The Mutual Defense Agreement

For 65 years, the treaty between the United States and the United Kingdom has allowed the two countries to exchange nuclear materials, technology, and information.

By Micaela Hester | April 28, 2023

Mutual Defense Feature Opt
Scientists use AWE’s Orion laser facility to research high-energy density plasma physics phenomena, which occur at the heart of nuclear explosions and inside stars. Atomic Weapons Establishment

Nuclear collaboration between the United States and the United Kingdom dates back to World War II. Not only were the two countries allies, but British scientists contributed to the first atomic weapons developed during the Manhattan Project.

After the war, political and scientific leaders on both sides of the Atlantic wrestled with how to manage nuclear capabilities and information exchange across nations. Following the restrictive United States Atomic Energy Act of 1946, the two countries were unable to share nuclear information. They pursued separate, parallel nuclear capabilities over the next several years, with the United Kingdom successfully testing its first atomic weapon in 1952. After years of discussions, negotiations, and the continued development of the countries’ respective nuclear programs, the U.S.–U.K. Mutual Defense Agreement (MDA) was signed on July 3, 1958. The bilateral treaty (officially titled the Agreement between the Government of the United Kingdom of Great Britain and Northern Ireland and the Government of the United States of America for Cooperation on the Uses of Atomic Energy for Mutual Defense Purposes) provides for the exchange of defense information relevant to nuclear weapons, naval nuclear propulsion, and nuclear threat reduction.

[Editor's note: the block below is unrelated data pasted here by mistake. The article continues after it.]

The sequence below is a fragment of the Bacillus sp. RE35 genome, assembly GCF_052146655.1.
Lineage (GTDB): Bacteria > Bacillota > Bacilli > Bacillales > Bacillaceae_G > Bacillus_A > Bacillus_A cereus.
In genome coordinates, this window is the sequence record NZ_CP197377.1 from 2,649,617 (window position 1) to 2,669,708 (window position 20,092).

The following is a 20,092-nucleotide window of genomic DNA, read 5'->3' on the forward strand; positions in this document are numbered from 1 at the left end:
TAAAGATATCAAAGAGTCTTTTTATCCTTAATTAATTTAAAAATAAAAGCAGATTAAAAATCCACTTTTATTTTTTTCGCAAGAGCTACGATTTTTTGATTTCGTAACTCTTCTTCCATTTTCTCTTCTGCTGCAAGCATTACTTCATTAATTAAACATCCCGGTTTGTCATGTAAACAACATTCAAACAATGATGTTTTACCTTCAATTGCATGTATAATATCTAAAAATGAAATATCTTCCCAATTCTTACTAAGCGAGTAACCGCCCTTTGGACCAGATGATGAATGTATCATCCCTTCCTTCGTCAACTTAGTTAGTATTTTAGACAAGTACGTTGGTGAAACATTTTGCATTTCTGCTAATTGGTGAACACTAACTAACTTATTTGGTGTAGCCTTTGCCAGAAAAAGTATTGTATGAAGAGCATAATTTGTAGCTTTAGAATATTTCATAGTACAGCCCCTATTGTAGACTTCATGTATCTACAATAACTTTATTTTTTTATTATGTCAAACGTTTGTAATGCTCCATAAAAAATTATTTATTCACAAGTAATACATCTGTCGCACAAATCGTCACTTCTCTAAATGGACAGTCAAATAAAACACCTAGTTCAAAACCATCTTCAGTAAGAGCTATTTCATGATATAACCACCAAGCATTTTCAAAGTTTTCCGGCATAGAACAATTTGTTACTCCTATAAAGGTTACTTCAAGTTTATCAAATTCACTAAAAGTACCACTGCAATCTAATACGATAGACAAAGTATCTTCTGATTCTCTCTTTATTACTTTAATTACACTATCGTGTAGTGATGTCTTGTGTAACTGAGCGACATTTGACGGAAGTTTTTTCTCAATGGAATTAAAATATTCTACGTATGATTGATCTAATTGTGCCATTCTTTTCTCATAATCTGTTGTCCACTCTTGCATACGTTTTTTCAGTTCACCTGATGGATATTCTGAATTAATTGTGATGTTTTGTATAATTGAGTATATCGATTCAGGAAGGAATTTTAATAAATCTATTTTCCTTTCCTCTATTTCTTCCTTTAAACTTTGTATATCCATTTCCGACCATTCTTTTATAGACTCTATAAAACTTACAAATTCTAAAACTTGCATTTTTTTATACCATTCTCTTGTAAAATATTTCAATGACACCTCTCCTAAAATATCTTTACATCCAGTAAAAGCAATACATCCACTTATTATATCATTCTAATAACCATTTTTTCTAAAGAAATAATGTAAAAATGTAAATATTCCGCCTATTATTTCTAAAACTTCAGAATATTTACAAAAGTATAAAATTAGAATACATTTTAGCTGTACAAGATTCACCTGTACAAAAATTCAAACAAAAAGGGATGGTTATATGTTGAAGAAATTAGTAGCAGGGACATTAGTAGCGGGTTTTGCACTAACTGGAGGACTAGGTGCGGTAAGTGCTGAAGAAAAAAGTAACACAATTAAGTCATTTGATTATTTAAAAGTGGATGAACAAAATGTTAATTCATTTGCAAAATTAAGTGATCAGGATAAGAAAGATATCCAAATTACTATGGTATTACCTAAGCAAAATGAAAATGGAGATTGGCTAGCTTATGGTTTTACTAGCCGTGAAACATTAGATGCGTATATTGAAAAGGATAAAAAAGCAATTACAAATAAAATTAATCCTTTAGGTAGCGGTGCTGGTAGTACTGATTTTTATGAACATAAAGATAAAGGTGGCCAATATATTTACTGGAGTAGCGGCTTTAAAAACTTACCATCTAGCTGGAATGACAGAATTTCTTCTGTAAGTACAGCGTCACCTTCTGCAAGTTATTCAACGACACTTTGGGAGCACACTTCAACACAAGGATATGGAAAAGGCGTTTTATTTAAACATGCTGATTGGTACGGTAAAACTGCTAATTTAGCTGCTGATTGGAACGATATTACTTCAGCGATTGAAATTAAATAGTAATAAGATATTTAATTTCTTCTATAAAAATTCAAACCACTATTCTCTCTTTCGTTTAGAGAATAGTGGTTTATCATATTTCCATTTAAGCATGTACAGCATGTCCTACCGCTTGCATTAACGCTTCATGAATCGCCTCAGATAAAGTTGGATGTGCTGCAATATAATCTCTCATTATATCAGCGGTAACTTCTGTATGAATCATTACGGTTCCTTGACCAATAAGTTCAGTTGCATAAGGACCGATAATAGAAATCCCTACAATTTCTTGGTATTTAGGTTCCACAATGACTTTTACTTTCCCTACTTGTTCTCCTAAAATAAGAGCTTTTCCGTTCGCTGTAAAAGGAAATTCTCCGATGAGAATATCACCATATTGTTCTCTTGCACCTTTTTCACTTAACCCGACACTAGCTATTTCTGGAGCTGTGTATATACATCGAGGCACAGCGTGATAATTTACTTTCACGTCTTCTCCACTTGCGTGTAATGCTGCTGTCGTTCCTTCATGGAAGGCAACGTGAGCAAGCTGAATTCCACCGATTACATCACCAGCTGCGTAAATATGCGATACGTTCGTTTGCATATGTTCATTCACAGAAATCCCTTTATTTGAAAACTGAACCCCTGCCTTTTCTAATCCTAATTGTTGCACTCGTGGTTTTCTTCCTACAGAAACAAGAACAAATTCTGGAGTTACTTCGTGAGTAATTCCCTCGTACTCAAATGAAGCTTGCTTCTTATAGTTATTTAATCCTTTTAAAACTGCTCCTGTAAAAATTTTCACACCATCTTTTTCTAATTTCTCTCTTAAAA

After the MDA was signed, U.K. and U.S. nuclear collaborations flourished and continue to thrive today, nearly 65 years later. Exchanges through the MDA benefit both the United States and the United Kingdom by advancing each country’s understanding of the safety, security, and effectiveness of their respective nuclear weapons stockpiles.

The current scientific exchange is primarily conducted among Los Alamos, Livermore, and Sandia national laboratories in the United States and the Atomic Weapons Establishment (AWE) in the United Kingdom. As both countries continue to modernize their nuclear weapons, one area of recent collaboration has been the W93—a potential new warhead being designed at Los Alamos that would be deployed on submarines.

“The W93 continues our strong partnership with the United Kingdom,” explained Jill Hruby, head of the National Nuclear Security Administration, at the 2023 Nuclear Deterrence Summit. “Our efforts in this area constitute a separate but parallel effort to the UK’s replacement warhead project for its submarine-based missiles.” Through this work, the two independent but allied nuclear powers will continue to support one another’s national security as well as the defense needs of the North Atlantic Treaty Organization.

The MDA will be up for renewal in 2024.